The Angels: "What happened was sad and stupid"
Australian stars play first London show since 1980
As The Angels fly in for their first UK appearance in 35 years, Rick Brewster has spoken of a final emotional deathbed encounter with Doc Neeson in which the lead guitarist attempted – unsuccessfully – to bury the hatchet with the Australian group’s estranged former frontman.
“My brother John [the band’s rhythm guitarist] and I did everything we could to mend those fences, but he just wasn’t interested,” says Rick.
Neeson had co-founded the group with the Brewsters and drummer Charlie King in Adelaide in 1974. Signed to Albert Productions at the recommendation of Malcolm Young and Bon Scott from AC/DC, The Angels became superstars Down Under. Elsewhere in the world, however, they had to settle for cult fame, due to a reluctance to leave their families for massive stretches of time.
The manner of their split with Neeson was controversial. The singer contends that he was involved in “a serious car accident” in December 1999. Neeson later claimed to have been left with two options: retire from music, or be confined to a wheelchair for the rest of his days.
The Brewster brothers, who insist that Doc drove the same “supposedly concertinaed” car to rehearsal the following day and finished a tour that the band was on at the time, strongly refute this version of events. The Brewsters reclaimed ownership of The Angels’ catalogue by forming the Original Angels in 2001. The arrival of Doc Neeson’s Angels two years later meant that two rival acts were touring Australia at the same time.
In 2008, following the signing of a peace treaty called The Angels Reunification Deed, The Angels renewed their relationship with Neeson, but peace didn’t last for long. Two years later Doc was gone again, though whether or not this was voluntarily remains moot.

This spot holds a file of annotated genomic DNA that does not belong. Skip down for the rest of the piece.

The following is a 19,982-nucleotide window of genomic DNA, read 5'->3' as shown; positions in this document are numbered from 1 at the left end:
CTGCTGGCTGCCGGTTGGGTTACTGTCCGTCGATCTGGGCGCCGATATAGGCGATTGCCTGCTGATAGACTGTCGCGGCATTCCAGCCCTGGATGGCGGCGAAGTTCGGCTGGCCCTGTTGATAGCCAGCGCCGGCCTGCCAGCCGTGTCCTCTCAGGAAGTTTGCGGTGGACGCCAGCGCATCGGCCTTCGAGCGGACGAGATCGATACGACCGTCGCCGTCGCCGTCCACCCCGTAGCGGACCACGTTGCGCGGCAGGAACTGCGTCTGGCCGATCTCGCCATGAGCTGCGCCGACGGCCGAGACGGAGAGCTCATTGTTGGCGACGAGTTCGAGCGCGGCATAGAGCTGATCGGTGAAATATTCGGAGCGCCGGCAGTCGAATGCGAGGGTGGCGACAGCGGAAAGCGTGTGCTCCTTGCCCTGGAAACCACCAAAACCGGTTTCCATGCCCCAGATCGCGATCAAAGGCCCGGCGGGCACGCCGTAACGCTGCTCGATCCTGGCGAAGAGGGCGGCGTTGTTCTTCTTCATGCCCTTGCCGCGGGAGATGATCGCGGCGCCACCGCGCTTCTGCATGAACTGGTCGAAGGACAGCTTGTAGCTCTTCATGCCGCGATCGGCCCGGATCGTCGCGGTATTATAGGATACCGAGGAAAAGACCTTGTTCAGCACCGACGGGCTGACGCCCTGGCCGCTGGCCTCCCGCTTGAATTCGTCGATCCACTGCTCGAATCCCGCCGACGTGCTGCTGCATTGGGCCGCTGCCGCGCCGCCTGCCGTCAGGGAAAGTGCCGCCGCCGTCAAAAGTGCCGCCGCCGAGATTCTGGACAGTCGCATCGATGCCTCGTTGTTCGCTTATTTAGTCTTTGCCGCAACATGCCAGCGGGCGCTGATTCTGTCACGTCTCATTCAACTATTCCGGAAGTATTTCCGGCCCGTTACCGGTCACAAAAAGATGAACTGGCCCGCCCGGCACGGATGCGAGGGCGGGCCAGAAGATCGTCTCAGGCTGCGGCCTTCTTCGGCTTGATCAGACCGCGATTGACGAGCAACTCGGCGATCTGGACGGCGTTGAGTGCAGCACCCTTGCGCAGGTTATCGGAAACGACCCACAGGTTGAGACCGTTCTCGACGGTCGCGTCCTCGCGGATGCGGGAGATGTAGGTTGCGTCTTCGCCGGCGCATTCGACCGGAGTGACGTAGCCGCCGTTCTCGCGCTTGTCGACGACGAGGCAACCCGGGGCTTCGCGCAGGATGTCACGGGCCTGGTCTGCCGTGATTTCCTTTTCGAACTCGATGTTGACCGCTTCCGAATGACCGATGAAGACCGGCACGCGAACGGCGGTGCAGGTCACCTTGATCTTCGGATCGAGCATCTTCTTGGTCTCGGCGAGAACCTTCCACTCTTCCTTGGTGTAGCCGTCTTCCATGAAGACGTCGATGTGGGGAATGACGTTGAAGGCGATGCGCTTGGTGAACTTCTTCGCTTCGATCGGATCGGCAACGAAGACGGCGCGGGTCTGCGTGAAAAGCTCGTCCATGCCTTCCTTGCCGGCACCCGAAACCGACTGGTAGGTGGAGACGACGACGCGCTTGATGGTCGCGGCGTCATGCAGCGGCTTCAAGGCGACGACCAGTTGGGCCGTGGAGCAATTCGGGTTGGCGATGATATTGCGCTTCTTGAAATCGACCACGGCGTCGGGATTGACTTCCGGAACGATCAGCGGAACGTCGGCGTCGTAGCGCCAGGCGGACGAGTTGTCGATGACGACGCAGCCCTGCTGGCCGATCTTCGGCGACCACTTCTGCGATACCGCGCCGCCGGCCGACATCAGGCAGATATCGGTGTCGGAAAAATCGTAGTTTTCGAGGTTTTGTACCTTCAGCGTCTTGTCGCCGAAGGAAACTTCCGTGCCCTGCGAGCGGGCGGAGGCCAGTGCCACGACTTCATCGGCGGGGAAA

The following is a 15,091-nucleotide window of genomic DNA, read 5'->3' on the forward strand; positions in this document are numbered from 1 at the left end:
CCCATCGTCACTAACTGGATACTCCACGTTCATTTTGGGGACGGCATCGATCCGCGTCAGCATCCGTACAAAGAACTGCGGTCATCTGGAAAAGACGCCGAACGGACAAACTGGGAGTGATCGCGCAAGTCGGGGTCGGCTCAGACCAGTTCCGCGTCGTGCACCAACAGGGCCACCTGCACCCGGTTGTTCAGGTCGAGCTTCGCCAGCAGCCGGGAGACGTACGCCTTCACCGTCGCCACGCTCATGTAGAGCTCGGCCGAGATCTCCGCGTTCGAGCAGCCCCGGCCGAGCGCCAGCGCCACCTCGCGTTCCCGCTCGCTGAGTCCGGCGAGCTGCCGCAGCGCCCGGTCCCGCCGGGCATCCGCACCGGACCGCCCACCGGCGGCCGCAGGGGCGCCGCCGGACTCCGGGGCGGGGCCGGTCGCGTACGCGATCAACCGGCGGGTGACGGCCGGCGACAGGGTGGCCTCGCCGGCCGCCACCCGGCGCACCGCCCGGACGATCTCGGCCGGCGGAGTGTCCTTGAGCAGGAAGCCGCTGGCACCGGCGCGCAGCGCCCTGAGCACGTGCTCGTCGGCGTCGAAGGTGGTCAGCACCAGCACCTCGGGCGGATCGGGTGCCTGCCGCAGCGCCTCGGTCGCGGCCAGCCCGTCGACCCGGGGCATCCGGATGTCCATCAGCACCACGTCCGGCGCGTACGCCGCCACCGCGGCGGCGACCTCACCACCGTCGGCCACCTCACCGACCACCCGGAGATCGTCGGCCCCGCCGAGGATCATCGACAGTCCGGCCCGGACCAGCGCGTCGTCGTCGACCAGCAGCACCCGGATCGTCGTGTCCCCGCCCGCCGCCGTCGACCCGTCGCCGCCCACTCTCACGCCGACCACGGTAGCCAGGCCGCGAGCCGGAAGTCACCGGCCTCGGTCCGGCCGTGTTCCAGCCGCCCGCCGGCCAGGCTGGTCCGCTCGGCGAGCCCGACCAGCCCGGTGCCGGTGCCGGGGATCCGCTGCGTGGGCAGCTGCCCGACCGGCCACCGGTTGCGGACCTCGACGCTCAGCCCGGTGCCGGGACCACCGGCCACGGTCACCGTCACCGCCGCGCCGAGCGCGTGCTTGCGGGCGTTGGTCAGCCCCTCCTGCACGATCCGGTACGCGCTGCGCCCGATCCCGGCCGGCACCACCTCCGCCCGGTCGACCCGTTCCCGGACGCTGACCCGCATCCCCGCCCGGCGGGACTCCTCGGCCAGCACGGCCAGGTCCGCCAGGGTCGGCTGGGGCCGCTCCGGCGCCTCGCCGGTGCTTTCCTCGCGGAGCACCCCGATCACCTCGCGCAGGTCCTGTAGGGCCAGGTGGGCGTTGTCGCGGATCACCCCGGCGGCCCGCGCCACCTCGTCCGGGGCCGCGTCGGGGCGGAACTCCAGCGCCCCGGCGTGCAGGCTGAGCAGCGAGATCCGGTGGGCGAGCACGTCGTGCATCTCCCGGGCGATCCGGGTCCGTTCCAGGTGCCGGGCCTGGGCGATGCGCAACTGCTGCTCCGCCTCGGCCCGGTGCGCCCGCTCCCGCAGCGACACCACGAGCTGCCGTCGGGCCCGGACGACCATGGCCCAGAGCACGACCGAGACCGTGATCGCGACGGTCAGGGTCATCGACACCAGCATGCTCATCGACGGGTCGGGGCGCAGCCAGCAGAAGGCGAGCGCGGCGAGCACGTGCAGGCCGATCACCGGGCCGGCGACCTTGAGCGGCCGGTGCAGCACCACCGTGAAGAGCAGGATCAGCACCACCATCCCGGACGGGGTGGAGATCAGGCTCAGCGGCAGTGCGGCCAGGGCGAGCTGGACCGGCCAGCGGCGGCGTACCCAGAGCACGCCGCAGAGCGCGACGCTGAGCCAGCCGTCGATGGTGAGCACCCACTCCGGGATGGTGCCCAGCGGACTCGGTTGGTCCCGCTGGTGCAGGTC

When Neeson was diagnosed with the brain tumour that killed him on June 4, 2014, the Brewsters reached out in attempt to end the feud. The singer had been given 18 months to live before going into remission, though sadly the tumour returned. However, Doc would not reconcile, telling Classic Rock a month before his passing: “Unless the brothers are willing to honour the agreement, I don’t want to see their faces again.”
Then, in the wake of “a number of emails – some of which were quite pleasant” and a rebuffed attempt to visit Neeson in hospital, came a dramatic phone call made by Rick Brewster to the ailing singer.
“We’d been stonewalled,” he relates sadly. “In my last connection with Doc I rang the hospital shortly before he passed away and got put through to him. We spoke for about a minute but the nurse arrived to give him some drugs, so I told him that I’d call back. I’ve never said this in an interview, but I don’t care… when I called the hospital again to find a good time to try again, the nurse [unaware of the tense history between patient and caller] said, ‘I’ll go and find out’.
“I was yelling into the mouthpiece: ‘Don’t ask Doc!’ but it was too late, they’d gone to find him. Two minutes later he returned and told me, ‘Doc says he would prefer not to speak to you again’. So that was it. What happened between us was sad and stupid, but one day we’ll all be up there together in Heaven and I hope we can really make our peace.”